In the third chapter, Mitchell discusses twoway graphs such as scatterplots, line plots, area plots, bar plots, range plots, contour plots, regression fits, and smooths. He shows how to create each of these types of graphs and how to use options (and the Graph Editor) to control how the graph looks. He also introduces graphing across groups of data and options for adding and controlling titles, notes, legends, and so forth. Beyond the basics, he shows how to easily overlay plots to obtain graphs such as regression fits with error contours and observed data scatters, local polynomial smooths with scatters of their underlying data, stock market–style graphs of open and closed values with quantities traded as a bar chart at the bottom, histograms with density smooths, and more. Because Stata’s graph command will let you customize any aspect of the graph, Mitchell spends ample time showing you the most valuable options for obtaining the look you want. If you are in a hurry to discover one special option, you can skim the chapter until you see the effect you want, and then glance at the command to see what is highlighted in red.
In the succeeding five chapters, Mitchell covers scatterplot matrices, bar graphs, box plots, dot plots, and pie charts. As with twoway graphs, he shows you how to create each of these graphs and how to adjust every aspect of the graph to your taste (or to a publisher’s required form).
In chapters 9 and 10, Mitchell undertakes an indepth presentation of the options available across almost all graph types—options that add and change the look of titles, notes, and such; control the number of ticks on axes; control the content and appearance of the numbers and labels on axes; control legends; add and change the look of annotations; graph over subgroups; change the look of markers and their labels; apply schemes to control the look of the graph; change the look of graph regions; size graphs and their elements; and more. Again he shows how to make these changes both by using options and by using the Graph Editor.
To complete the graphical journey, Mitchell discusses and demonstrates the 12 styles that unite and control the appearance of the myriad graph objects. These styles are angles, colors, clock positions, compass directions, connecting points, line patterns, line widths, margins, marker sizes, orientations, marker symbols, and text sizes.
That completes the main body of the Visual Guide, but don’t skip the appendix. There, Mitchell first gives a quick overview of the dozens of statistical graph commands that are not strictly the subject of the book. Even so, these commands use the graph command as an engine to draw their graphs; therefore, almost all that Mitchell has discussed applies to them. To make this clear, he shows explicitly how to apply common options and common Graph Editor tools to statistical graphs. Then Mitchell takes you on a tour of the new marginsplot command. After that, he addresses combining graphs—showing you how to create complex and multipart images from previously created graphs.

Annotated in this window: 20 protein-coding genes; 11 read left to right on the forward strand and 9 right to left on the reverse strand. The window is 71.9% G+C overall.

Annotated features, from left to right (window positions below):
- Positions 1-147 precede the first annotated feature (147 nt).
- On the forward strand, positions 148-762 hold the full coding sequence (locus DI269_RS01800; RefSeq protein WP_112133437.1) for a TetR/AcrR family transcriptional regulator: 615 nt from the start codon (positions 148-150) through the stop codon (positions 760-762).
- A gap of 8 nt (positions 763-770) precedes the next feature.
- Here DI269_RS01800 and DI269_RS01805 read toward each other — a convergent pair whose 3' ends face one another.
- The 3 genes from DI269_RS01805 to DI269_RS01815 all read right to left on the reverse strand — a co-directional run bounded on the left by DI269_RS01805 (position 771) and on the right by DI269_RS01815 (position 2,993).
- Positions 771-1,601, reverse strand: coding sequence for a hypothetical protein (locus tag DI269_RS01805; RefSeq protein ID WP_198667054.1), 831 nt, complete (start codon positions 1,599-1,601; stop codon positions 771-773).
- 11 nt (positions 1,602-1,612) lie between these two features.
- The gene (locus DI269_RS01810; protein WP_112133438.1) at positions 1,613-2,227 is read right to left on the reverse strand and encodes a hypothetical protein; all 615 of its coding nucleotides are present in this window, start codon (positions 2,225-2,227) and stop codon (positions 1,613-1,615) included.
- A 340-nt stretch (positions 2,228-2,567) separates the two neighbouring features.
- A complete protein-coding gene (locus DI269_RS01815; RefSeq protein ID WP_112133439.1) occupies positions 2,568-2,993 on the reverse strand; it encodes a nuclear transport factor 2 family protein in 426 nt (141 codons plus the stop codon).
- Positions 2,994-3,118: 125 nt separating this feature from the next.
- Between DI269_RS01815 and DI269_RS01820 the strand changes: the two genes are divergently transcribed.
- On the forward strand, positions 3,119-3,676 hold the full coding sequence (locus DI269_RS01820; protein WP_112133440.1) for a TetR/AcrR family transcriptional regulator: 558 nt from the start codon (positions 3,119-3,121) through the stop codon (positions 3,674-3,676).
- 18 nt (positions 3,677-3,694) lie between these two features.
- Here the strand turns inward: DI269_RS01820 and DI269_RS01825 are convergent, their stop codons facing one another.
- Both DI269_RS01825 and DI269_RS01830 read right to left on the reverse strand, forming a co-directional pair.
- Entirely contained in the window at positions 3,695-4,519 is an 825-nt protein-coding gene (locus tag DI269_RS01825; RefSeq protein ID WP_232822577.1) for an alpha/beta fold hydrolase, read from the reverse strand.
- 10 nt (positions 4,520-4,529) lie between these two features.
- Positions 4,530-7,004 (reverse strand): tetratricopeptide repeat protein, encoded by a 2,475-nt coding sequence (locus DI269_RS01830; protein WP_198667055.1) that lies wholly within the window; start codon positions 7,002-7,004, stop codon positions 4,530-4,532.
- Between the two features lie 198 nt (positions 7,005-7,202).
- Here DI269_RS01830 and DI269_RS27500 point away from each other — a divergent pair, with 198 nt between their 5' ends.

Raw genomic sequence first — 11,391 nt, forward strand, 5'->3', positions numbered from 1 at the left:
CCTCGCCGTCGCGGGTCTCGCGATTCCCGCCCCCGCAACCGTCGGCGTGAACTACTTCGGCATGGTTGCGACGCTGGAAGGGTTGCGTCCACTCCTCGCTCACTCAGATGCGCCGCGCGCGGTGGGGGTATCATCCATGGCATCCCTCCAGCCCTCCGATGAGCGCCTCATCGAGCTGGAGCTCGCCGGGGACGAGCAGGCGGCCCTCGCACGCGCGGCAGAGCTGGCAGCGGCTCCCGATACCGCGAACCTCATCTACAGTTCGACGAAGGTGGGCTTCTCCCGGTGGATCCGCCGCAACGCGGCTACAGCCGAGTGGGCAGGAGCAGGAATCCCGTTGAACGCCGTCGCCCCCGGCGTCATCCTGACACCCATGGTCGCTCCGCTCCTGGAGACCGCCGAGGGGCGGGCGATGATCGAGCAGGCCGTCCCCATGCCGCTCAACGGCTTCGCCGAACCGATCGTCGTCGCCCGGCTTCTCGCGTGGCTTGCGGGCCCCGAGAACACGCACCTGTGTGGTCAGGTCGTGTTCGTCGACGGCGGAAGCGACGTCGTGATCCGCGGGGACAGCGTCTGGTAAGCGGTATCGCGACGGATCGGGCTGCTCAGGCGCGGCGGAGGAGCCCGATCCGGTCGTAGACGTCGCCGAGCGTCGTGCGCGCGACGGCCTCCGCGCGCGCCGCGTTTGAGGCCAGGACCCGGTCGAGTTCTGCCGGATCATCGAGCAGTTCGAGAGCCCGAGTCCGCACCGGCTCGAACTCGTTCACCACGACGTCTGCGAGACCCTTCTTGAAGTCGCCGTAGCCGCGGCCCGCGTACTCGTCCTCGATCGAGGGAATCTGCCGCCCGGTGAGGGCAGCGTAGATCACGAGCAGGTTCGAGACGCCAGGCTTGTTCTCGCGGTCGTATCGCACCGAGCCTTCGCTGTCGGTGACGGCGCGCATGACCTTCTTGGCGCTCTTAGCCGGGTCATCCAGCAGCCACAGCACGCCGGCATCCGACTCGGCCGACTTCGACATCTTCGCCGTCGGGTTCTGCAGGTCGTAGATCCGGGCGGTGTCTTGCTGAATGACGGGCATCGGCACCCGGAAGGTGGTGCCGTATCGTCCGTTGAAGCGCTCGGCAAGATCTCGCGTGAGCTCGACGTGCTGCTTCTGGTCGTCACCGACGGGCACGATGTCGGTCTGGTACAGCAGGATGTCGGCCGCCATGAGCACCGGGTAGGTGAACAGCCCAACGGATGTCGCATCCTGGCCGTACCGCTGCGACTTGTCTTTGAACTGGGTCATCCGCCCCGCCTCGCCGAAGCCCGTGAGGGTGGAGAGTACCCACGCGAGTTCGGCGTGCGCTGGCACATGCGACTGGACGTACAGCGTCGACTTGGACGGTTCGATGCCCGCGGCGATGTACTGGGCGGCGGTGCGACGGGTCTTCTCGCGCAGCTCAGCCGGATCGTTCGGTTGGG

In a crucial section entitled “Putting it all together”, Mitchell shows us how to do just that. We learn more about overlaying twoway plots, and we learn how to combine data management and graphics to create plots such as bar charts of rates with capped confidence intervals, scatterplots with rangefinder confidence intervals in both dimensions, and population pyramids.
Mitchell then warns us about mistakes that can be made when typing graph commands and how to correct them. In the appendix, he even show us how to create our own scheme files. Scheme files allow you to control every aspect of how your graphs look without having to specify options. They are the answer to department or journal standards or if you just want all your graphs to have a common appearance different from the schemes shipped with Stata. As with the rest of the book, this section includes crossreferences to the Stata Graphics Reference Manual to provide more depth on the subject. Finally, Mitchell reviews all datasets, schemes, and other online supplements available for the book.
The third edition of A Visual Guide to Stata Graphics is a complete guide to Stata’s graph command and the associated Graph Editor. Whether you want to tame the Stata graph command, quickly find out how to produce a graphical effect, master the Stata Graph Editor, or learn approaches that can be used to construct custom graphs, this is the book to read.